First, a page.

First, though, tensions between the U.S. and the Middle Eastern nation of Iran. Earlier this week, Iran tested out a medium range missile, a U.S. defense official said the test failed and that there was no threat to America or its allies in the Middle East.
But do Iran's missile tests break international law? A U.N. Security Council resolution passed in 2015 tells Iran not to have anything to do with missiles that can carry nuclear weapons. Iran has tested several missiles since then, but it says the resolution does not apply because its missile program is only for defensive purposes.
The U.S. doesn't agree. On Wednesday, America's national security adviser called Iran's recent tests a provocative breach of the resolution and said the U.S. was putting Iran on notice. Iran responded that it would vigorously continue its missile activity and that it didn't need permission to do it.
Trump administration officials say they're planning to impose additional sanctions, penalties on certain people or businesses affiliated with Iran.
(BEGIN VIDEO CLIP)
AZUZ (voice-over): Ten-second trivia:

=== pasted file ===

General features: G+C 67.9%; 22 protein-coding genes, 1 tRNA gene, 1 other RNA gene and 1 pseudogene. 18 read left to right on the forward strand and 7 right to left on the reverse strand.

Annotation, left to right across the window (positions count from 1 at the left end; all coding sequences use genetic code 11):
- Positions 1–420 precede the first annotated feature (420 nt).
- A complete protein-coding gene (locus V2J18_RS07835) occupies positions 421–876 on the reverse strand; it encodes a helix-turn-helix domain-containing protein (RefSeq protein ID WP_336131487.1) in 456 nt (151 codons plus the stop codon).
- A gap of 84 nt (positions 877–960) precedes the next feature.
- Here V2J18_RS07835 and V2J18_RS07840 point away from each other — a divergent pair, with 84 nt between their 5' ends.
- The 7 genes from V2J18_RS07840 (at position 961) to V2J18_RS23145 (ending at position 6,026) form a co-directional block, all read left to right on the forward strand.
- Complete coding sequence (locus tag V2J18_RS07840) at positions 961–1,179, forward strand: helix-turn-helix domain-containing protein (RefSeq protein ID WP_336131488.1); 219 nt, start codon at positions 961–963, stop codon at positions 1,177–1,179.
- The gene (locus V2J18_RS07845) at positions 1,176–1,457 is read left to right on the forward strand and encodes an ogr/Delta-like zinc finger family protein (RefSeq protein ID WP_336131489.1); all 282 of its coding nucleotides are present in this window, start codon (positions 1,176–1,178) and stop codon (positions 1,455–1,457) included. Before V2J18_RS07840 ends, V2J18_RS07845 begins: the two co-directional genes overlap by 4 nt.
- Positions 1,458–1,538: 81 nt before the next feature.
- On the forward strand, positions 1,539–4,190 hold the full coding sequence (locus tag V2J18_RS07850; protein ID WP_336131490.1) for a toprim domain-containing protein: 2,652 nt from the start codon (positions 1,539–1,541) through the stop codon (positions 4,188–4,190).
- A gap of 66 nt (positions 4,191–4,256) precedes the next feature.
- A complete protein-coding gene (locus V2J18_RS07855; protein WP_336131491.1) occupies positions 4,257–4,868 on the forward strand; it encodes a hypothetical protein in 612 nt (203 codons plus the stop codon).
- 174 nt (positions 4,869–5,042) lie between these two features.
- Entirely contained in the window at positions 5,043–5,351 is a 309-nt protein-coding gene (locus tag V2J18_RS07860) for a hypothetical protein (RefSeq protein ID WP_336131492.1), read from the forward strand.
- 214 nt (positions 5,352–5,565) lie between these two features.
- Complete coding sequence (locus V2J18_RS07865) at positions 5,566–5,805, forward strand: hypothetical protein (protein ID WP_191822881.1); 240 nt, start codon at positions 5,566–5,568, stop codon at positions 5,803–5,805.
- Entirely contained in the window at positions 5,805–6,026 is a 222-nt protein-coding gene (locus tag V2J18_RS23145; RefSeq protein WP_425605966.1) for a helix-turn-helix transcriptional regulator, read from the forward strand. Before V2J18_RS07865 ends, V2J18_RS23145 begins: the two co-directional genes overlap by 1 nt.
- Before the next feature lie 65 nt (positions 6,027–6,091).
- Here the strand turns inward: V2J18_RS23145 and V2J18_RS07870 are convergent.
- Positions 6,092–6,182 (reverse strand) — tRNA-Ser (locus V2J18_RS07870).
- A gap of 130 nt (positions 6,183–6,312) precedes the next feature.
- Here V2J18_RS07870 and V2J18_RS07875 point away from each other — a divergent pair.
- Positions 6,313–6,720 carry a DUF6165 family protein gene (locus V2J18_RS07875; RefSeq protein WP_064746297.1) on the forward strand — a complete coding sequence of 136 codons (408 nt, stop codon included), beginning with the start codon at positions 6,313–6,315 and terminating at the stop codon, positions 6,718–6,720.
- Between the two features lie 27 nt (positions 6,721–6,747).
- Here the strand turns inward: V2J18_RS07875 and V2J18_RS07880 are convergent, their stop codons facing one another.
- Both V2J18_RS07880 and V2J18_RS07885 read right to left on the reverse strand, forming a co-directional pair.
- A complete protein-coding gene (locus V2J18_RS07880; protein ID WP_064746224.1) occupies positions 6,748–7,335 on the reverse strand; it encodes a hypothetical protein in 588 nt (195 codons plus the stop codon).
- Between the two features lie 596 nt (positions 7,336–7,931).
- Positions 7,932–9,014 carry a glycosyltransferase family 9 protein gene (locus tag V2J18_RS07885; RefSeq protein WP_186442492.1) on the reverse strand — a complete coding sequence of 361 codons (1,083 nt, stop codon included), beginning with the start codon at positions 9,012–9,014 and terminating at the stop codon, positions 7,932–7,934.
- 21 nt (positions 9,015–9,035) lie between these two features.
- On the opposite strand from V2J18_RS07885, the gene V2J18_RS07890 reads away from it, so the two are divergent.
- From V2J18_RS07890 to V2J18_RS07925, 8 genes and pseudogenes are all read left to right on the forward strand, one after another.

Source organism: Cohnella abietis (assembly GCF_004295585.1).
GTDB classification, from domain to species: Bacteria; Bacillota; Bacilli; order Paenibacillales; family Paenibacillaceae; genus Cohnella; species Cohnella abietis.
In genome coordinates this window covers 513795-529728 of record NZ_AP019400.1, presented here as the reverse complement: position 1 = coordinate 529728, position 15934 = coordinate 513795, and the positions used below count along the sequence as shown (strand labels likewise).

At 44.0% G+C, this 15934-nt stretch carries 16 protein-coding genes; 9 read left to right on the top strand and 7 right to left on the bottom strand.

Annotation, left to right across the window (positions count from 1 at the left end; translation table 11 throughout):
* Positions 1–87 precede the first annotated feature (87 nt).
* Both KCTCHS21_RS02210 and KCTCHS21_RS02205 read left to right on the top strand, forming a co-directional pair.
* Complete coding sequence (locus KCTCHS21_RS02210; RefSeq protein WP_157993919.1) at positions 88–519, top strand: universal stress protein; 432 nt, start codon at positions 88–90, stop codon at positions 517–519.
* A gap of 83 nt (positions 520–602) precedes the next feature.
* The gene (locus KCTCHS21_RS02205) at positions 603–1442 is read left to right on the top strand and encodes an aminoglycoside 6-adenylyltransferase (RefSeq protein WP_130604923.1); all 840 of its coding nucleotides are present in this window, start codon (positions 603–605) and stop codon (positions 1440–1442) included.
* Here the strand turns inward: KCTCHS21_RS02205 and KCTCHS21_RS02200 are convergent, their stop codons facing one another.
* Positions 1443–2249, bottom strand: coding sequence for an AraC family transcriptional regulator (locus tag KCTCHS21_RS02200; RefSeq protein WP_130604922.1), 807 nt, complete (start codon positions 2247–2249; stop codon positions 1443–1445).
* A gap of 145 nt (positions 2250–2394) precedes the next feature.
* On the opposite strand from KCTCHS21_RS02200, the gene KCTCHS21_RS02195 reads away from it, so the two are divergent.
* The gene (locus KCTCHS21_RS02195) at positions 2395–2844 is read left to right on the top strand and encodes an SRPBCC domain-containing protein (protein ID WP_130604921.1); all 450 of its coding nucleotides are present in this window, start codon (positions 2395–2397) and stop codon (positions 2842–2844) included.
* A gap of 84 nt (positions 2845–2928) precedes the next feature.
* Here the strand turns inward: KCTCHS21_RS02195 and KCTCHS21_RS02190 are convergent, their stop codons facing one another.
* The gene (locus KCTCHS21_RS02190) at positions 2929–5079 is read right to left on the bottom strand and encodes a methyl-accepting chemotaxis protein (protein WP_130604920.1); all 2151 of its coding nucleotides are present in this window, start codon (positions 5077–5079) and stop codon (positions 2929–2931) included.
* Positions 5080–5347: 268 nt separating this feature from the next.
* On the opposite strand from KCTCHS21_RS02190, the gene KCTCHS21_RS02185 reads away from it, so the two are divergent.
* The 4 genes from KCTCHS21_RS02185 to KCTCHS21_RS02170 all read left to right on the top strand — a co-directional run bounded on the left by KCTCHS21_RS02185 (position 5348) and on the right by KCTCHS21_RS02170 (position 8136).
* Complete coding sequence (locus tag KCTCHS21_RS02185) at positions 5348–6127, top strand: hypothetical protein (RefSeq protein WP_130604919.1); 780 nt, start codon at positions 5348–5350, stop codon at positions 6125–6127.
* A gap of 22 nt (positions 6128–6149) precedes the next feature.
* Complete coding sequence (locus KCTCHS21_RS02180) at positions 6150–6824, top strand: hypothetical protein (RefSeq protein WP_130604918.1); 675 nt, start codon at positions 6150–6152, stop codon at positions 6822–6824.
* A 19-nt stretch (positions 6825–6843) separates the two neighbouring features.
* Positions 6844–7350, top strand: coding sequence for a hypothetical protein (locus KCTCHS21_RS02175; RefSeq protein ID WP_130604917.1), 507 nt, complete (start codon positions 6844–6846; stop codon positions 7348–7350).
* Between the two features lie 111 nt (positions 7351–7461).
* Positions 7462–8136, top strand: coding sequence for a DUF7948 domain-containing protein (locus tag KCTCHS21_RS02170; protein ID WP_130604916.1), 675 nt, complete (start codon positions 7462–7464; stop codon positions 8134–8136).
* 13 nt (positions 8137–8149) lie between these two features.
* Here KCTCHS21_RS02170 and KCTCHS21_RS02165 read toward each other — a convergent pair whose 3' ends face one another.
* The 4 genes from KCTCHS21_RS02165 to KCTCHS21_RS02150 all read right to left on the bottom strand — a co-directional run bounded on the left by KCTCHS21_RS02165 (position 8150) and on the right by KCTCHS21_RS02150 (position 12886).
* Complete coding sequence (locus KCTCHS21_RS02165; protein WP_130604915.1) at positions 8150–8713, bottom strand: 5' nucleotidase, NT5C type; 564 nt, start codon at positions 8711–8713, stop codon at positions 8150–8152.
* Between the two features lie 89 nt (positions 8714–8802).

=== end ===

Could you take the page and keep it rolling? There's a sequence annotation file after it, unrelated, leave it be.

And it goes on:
What location was struck in 1960 by the most powerful earthquake ever recorded? Chile, San Francisco, Alaska, or China?
On May 22nd, 1960, a magnitude 9.5 earthquake struck near the South American nation of Chile.
(END VIDEO CLIP)
AZUZ: The 1960 Chilean earthquake wasn't the most deadly ever recorded, but its affects spread far and wide. In addition to the hundreds killed in Chile, the tsunami generated by the quake killed dozens in Hawaii and as far as Japan. It also left millions homeless.
Looking at more recent seismic activity, here's a map of every quake on record, from 2001 through 2015. You can see a lot of them flashing all around or near the Pacific Ring of Fire. Some devastating quakes occurred during this time period.